So, this might be a little bit of a rant.
Today we have this lovely article, the link for which was sent to me by my husband:
I’ll give you a moment to click on the link and go read the article in all its awful glory.
There. You back?
Let’s take a moment to appreciate everything going on with this article. First of all, the unironic use of “hobbits” in the headline. Waaay down in the article we get the explanation, “For example, on Flores in Indonesia, where the “Hobbits,” or Homo floresiensis, lived …” I kind of have an issue with naming an actual group of humans, “hobbits.” Granted, maybe they were short, like some people groups living in the Philippines, Australia, and Africa today. And at least, in the explanation, the term is put in quote marks. But when you use Hobbits with no quote marks in a headline, it gives the impression that you don’t know what you are talking about, sort of like some of the news articles that came out when the Lord of the Rings movies did, which incorrectly summarized the books.
Secondly, when we did start calling everyone hominins instead of hominids? That also looks like a typo. I’m guessing what it actually is, is some newfangled anthropological term that is meant to imply a class of beings that were somehow even less human than hominids. You all know my feelings on that. (Human rights for Neanderthals!)
Thirdly, as a not-too-dim layperson, I’ve got to say that the “findings” in this article strike me as a sort of rickety Tower of Babel of assumptions (see what I did there?), piled on top of one another, each one of which could possibly turn out to be bunkum. First, there is the difficulty and inconsistency of dating events millions of years in the past. Related to this is the uncertainty of determining, at this time depth, such things as exactly when and why a given species went extinct, and when a population actually arrived on an island.
Finally, the word “jerk.” I don’t mind this word; I use it when called for. In this article, all it takes to be a jerk, apparently, is to exist as a human and cause some kind of detectable change to the natural environment. This is coming out of the whole world view where humans are not part of any kind of design for the world and are not supposed to alter it in any way; hence any human-caused environmental change is by definition bad. I mean, I’m with you; I think the Mediterranean dwarf elephant was cute and it’s too bad if humans contributed to its demise. But when things pass away, we can mourn them even if it was their time to pass away.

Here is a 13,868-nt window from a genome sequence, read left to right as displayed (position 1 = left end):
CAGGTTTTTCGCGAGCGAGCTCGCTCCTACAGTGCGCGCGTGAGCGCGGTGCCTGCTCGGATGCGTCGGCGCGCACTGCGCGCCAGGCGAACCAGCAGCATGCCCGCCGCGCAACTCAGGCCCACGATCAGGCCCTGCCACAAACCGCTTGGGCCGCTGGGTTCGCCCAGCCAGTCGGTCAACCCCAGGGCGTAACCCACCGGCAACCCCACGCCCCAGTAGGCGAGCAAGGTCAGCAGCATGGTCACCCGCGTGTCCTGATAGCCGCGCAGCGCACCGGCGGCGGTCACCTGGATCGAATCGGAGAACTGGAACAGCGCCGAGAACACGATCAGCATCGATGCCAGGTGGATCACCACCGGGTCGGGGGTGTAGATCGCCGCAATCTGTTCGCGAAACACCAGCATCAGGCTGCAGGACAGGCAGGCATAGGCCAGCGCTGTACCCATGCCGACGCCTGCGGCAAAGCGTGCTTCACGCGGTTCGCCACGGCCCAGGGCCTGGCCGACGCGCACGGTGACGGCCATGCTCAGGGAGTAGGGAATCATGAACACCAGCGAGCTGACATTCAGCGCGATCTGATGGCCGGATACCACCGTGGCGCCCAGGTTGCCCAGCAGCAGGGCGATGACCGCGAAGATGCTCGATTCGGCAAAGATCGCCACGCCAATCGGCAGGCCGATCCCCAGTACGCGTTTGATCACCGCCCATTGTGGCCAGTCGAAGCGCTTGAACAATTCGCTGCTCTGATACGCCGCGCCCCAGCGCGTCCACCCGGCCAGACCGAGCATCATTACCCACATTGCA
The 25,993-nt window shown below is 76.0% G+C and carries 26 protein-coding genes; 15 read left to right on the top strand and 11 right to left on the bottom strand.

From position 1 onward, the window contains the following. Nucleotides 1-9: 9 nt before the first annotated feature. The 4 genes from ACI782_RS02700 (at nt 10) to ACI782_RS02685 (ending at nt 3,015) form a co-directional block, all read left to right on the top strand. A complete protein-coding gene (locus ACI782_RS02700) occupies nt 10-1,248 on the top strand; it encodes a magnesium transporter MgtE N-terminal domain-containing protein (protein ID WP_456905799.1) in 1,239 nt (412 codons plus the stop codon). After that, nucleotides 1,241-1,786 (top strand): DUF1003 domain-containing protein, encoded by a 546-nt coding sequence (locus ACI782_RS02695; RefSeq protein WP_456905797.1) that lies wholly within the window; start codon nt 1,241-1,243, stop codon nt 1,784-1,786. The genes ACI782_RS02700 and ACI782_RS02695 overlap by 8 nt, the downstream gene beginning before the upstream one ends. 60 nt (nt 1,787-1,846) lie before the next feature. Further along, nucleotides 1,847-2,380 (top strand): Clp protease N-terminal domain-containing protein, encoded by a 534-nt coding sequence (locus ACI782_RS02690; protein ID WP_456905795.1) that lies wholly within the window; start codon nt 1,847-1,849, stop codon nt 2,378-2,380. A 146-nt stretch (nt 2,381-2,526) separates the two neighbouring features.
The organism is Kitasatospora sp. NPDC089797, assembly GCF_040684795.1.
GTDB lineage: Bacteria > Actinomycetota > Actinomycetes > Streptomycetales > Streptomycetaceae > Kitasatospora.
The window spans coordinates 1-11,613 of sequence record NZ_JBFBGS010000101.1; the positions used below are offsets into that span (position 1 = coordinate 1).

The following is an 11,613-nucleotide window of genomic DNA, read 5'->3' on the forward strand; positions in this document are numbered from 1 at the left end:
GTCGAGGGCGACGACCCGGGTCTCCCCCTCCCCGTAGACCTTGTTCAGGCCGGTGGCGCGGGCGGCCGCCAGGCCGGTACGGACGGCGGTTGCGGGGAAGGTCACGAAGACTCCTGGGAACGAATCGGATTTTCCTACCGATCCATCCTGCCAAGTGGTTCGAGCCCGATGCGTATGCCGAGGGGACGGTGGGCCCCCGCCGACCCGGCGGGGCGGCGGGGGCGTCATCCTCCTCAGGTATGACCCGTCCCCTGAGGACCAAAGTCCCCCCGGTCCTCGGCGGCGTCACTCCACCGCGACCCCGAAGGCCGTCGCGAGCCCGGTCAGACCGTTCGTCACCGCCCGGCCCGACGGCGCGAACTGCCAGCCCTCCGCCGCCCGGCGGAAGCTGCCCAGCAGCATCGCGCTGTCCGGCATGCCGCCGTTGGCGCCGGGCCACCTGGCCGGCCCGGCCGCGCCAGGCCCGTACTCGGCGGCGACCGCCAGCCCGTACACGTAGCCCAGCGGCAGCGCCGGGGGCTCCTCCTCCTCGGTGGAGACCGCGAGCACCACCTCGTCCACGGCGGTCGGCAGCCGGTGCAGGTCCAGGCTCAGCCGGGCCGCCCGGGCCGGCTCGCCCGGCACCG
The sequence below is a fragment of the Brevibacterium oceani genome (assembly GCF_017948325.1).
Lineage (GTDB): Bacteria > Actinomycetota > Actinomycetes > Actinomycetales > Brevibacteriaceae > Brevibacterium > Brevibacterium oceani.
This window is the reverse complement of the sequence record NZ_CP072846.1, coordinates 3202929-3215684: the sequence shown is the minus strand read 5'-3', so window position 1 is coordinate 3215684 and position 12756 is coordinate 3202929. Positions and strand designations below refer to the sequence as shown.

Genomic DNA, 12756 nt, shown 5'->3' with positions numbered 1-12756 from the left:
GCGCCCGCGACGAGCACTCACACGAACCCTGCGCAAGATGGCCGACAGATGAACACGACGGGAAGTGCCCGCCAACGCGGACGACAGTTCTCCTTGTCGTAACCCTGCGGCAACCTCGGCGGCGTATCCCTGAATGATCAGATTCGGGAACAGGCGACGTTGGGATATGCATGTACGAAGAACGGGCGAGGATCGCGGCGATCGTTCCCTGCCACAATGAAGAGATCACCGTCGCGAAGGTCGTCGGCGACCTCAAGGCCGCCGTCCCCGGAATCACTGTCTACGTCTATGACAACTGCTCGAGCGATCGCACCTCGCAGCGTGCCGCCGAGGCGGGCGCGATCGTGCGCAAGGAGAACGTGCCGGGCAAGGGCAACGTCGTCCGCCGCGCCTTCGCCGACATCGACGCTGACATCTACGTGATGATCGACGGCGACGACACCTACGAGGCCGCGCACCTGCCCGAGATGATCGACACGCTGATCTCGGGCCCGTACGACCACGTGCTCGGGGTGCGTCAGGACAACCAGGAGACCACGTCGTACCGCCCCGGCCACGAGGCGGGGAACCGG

Example: I recently heard the argument made that “the earth is fragile.” Evidence to back this up was that the Everglades, a unique swamp ecosystem in Florida, will vanish if sea levels rise. Now, that would be a shame. We would indeed lose many things if sea levels rose. But the Everglades are not the same as the earth. Sea levels have been lower in the past, as evidenced by many archaeological sites that we discover off the coasts. Sea levels rose, and those parts of the land were lost to us. But the earth went on. On the other hand, much of North America was once, I am told, a shallow inland sea. Now it’s plains, mountains, deserts, etc. Again, the ecosystems changed — a lot — but the event was more properly termed change than just purely destruction.
Assuming that the many premises in this article are actually true, and that they actually support the conclusion that ancient humany people had less of an impact on the natural environment than did people in the last 12,000 years or so, I can think of one major reason that would be the case: population density. Lower populations have less impact on their environment. They just do. You cannot eat all the mammoths when the mammoths outnumber the people. Also, if you have a teeny tiny village of just a few dozen people, even your sewage is not that big a deal. You can go and do your business back in the woods behind your garden. People don’t even really see the point of toilets until a certain population density is reached.
So, if a larger population means more environmental impact, and environmental impact means you are a “jerk,” then we have finally identified the problem. The problem, on this value system, is that there are too damn many of you. Put another way, the big problem with you is that you exist.
So, if you want to be morally upright according to this value system, but you don’t quite feel up to suicide, I suggest you that make like Harry Potter and “be in [your] room, being very quiet and pretending [you] don’t exist.”
Here are some practical ways to apply that.
Stop eating all the animals. (Ideally, stop eating.) Stop breathing out so much carbon dioxide. Try not to fart, of course, and also not to produce too much sewage. (That will be easier once you stop eating.) And whatever you do, for
God’s earth’s sake don’t produce any more awful human beings! They will just go on eating and breathing and pooping and doing all those icky things that destroy the beautiful Everglades.